Now that we have looked at the mappers individually, it is time to combine them to the final product -- the plot.
This is done by the creation of a mapper stack, which is an ordered list of configured mappers that are called one by one to generate the contents of the plot on the network plane. The mapper control dialogs of these mappers (except for those whose control windows are disabled by the corresponding mapper flag) are arranged in the form of a tabbed dialog, where the tabs are arranged from right to left, having the first drawn mapper (background) on the right, the last (foreground) on the left. This is illustrated in Figure 20, which combines some of the mappers taken from the examples of the previous section, in the following order:
The parameter grouping mechanism, which was presented earlier, is an important feature when combining mappers. As each mapper has its own set of parameters, when combining several mappers to a plot, often some of these parameters correspond to the same logical value. E.g. the offset of a link value bar normally corresponds to the offset used for the link base, or, when displaying several volumes in a multi-layer band width plot, the same scale is usually used for all of them. Without an automatic synchronization of these values between the different mappers, the user would be obliged to change all these value separately for each mapper -- which might become quite cumbersome, even for simple plots.
The parameter grouping allows associating an optional group name with each parameter. Subsequently, when a parameter value in one mapper is changed, the change is signaled to all other mappers, which in turn propagate the signal to their own parameter list, causing parameters with the same group name (and compatible value type) to be updated.
An example using parameter grouping is illustrated in Figure 21. This plot is defined as the combination of five mappers (from back to front): simple white background mapper with its control dialog disabled, transit segment value mapper for the volumes of the express bus lines, transit segment value mapper for the volumes of the standard bus lines, link base mapper and node box mapper. The following parameter groupings are used in this plot configuration:
A mapper control manager implements all the functionality needed to create and edit the mapper stack. It provides the following operations:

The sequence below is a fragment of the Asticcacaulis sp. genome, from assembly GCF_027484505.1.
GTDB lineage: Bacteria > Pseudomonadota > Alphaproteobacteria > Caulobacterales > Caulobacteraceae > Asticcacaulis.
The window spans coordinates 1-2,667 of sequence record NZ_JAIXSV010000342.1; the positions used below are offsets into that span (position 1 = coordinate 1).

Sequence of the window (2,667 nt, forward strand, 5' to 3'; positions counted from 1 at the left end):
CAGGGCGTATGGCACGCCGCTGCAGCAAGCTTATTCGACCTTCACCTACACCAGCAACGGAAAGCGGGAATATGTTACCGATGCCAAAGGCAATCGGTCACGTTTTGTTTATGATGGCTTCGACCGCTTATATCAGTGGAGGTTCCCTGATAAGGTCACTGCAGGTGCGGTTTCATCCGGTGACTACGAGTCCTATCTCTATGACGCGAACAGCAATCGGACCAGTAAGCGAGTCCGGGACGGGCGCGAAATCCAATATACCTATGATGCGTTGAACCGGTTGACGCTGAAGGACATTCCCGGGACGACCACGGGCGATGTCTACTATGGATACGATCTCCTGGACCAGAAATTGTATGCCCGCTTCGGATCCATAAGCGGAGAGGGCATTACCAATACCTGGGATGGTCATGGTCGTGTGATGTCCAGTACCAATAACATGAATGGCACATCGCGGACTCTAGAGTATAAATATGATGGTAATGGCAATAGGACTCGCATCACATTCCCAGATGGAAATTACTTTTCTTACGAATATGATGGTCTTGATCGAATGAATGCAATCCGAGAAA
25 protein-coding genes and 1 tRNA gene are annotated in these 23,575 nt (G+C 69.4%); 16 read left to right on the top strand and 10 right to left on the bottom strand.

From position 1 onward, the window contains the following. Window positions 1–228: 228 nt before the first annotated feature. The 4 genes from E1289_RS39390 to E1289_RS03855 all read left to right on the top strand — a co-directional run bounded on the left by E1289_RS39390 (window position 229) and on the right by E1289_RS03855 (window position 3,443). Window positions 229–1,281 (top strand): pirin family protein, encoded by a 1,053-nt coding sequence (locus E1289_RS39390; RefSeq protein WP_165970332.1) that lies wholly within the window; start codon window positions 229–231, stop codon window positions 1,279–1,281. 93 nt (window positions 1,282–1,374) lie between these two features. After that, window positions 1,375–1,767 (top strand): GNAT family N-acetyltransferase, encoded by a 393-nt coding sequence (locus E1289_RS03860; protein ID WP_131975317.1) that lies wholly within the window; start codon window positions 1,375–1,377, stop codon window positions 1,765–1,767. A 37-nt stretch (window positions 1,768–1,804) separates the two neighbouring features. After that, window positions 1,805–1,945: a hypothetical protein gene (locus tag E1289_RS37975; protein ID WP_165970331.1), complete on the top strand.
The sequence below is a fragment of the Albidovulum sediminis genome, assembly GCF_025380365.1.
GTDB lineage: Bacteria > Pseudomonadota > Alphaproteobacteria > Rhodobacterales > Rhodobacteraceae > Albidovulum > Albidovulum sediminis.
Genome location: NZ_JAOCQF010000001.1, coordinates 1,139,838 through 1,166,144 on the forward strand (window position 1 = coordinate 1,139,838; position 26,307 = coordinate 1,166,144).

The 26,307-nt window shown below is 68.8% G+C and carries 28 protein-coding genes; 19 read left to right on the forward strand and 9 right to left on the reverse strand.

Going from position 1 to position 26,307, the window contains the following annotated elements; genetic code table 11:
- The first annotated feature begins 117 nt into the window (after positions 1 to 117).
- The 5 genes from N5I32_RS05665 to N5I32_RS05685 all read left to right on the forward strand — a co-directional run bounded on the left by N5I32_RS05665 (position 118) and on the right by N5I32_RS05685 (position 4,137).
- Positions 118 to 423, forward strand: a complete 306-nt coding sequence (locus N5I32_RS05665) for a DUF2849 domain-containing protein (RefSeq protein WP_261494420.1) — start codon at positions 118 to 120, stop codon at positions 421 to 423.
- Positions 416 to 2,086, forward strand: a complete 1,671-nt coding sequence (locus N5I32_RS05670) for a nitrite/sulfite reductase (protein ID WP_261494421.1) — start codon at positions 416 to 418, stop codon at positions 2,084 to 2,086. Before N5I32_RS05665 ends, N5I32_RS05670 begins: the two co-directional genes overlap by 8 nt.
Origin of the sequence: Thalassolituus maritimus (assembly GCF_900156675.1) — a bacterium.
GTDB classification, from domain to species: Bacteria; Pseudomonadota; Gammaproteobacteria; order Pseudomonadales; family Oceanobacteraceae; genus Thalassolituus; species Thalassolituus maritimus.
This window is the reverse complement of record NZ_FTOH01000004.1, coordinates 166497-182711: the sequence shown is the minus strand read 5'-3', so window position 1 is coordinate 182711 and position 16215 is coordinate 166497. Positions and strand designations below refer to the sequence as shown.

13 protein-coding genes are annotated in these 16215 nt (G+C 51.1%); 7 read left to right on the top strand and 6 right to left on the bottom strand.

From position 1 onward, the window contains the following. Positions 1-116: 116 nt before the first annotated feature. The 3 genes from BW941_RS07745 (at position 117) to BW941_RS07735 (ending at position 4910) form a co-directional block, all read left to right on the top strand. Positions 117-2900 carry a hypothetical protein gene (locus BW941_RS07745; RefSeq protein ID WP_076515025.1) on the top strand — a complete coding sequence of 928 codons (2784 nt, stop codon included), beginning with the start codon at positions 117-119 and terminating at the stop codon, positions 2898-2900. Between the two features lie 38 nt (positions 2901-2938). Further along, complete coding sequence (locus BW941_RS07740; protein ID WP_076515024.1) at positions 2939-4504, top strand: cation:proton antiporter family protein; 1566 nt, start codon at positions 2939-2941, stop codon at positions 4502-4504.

A plot configuration (or often just short ``plot'') is defined by a stack of fully configured mappers and some additional parameters related directly to the plot, such as plot flags, name, description, caption and icon text and the name of the active mapper.
Note that a plot configuration is not directly dependent on a particular EMME/2 application or scenario, but can be used with any network. When a new network is loaded, e.g. after switching to a different scenario, the mappers automatically resynchronize their network dependent parameters. Of course, if mappers access user defined network attributes, these have to be defined in the new network, otherwise the expressions will be signaled as invalid.
The current plot configuration can be saved to a file and reloaded again later on, whenever the user wishes to produce the same type of plot again. In addition, plot configuration files can be registered in the users preferences, so that they will be accessible directly on the Enif ``Plot'' menu by their name.
In the remaining part of this section, the possibilities of Enif are illustrated by some example plots which were produced using the standard Winnipeg EMME/2 demonstration data bank.
|Fig.22||A simple plot composed only of a background mapper, a node polygon mapper and some legend texts. It uses an indexed stylus with linearly interpolated fill colors to produce a zone map showing the different levels of car ownership in different colors.|
|Fig.23||This plot is composed of a satellite picture in the background on which are overlaid an annotation of the rivers (they don't really fit the satellite image to well...) and a ``street'' network layer composed of several link base mappers.|
|Fig.24||A detailed auto volume plot which shows link and turn volumes.|
|Fig.25||A typical bandwidth plot showing the auto, transit and auxiliary transit assignment results as a multi-layer volume plot.|
|Fig.26||This plot shows the distribution of vehicle miles traveled by auto speed. An indexed stylus using a linear color interpolation is used to color the bars by speed from red (very slow) to dark green (very fast). In order to visualize where the different speeds occur on the network, a small network plot is superimposed on the top right corner by means of a link base mapper using the same indexed stylus.|